I also note that, in a recent discussion on the subject of asking questions of Supreme Court nominees at the Boston Inn of Court, one of the scores of persons in attendance said from the floor that panels of lawyers that assess nominees for local state court judgeships often ask them about specific “hypos”, i.e., about specific hypothetical cases that are put to them. To the extent that this is done in Massachusetts and elsewhere, it is further support for the idea of asking Supreme Court nominees to likewise answer specific questions.

Perhaps most importantly of all, in a recent (October 24th) letter to Harriet Miers while she was still a nominee, Senator Specter told her she would be asked to answer very searching, very specific questions about executive power, questions which he then set forth. As readers of this blog may remember, my respect for Specter is not unlimited. But in the October 24th letter he and his staff did a capital job (to make a bad pun (or perhaps a pun about badness).) The questions they put were terrific, and included ones relating to the length of time detainees can be held, the power to detain them on foreign soil as contrasted with the power of habeas corpus and with the jurisdiction of federal courts in such instances, whether Congress unconstitutionally delegated its war-deciding power to the President when it authorized the use of force in Iraq, whether the President as commander-in-chief has the constitutional authority to take us to war, whether the Korean and Viet Nam wars required a congressional declaration of war, and when an international agreement requires the consent of the Senate under the treaty clause. The questions Specter told Miers he wanted her to answer are so specific and detailed, and such an excellent example of the kinds of questions that Senators should ask a Supreme Court nominee, that his letter of October 24th is appended below to this blog.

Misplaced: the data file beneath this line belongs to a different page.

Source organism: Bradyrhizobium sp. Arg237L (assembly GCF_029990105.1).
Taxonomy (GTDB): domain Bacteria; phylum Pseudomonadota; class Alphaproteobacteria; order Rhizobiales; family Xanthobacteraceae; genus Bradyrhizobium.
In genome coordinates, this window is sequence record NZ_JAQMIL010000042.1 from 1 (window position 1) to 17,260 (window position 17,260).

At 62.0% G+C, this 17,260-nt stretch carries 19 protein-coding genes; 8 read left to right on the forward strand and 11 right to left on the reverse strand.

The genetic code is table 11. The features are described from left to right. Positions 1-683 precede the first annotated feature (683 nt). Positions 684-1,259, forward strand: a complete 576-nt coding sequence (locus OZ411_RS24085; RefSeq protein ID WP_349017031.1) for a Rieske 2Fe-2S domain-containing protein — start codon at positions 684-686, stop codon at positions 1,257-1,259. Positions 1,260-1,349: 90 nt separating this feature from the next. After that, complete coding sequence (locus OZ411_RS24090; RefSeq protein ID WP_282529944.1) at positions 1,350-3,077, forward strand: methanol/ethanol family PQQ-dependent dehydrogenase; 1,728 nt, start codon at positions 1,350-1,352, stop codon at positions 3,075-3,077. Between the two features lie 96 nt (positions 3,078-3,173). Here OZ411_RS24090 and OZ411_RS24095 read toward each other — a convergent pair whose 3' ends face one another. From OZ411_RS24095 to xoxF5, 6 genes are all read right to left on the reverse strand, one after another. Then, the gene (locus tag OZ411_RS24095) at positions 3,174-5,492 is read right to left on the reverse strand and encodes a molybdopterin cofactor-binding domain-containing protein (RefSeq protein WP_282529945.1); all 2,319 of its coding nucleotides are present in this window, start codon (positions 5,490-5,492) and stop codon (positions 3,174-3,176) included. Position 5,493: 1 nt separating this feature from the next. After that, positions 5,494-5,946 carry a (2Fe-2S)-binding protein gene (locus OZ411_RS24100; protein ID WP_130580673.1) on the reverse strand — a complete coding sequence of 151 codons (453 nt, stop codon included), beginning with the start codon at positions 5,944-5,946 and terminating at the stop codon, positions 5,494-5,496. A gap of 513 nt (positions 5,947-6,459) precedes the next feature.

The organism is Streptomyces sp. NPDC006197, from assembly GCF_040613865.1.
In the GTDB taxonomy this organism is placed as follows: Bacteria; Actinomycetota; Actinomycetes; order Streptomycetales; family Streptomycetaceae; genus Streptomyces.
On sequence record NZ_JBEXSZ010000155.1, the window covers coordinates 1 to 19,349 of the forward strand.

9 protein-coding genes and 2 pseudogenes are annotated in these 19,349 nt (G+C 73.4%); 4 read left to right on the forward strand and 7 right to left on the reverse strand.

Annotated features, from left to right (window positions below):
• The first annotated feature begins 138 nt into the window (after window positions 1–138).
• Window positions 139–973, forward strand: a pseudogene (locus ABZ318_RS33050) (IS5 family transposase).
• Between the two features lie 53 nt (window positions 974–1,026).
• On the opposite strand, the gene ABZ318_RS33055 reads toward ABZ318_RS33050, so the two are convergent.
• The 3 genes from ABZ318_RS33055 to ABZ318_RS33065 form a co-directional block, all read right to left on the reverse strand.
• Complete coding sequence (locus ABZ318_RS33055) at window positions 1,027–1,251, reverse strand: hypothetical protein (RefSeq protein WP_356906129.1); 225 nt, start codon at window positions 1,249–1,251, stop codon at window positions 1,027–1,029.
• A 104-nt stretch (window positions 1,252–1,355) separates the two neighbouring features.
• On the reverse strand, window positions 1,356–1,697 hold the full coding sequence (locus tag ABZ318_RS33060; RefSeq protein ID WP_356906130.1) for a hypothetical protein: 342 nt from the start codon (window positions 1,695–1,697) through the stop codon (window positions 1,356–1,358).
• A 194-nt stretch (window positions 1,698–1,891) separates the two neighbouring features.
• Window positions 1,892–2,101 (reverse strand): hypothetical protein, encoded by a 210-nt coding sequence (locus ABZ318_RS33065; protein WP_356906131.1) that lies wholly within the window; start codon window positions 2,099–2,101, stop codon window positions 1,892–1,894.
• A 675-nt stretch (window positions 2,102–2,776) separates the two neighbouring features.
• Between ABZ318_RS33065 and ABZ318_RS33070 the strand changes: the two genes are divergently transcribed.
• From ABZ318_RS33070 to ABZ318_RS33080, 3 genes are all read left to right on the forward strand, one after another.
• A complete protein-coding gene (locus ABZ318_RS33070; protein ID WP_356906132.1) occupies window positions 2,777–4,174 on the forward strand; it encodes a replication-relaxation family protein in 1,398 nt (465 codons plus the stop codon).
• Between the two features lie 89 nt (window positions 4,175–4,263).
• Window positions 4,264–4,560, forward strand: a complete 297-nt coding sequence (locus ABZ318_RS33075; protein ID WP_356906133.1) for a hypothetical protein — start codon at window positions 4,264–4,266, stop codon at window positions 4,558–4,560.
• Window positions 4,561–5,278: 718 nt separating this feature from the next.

In addition to appending Specter’s questions to Miers, it may be very useful to set forth several other questions that exemplify the types of questions that Senators should ask. Before I do so, however, let me first say that it would be helpful if, contrary to blowhard Senatorial norms, the questions were kept as short as possible, so as to provide clarity for the media and the people (although this may not always be possible if hypothetical cases are put to the nominee). Having questions written out in advance would be helpful in keeping them short. Here are some examples of a few of the possible additional questions for Alito:

1. A case comes before you asking that Roe v. Wade be overturned. Will you vote to overturn it or will you uphold it? What will be the reasons for your vote?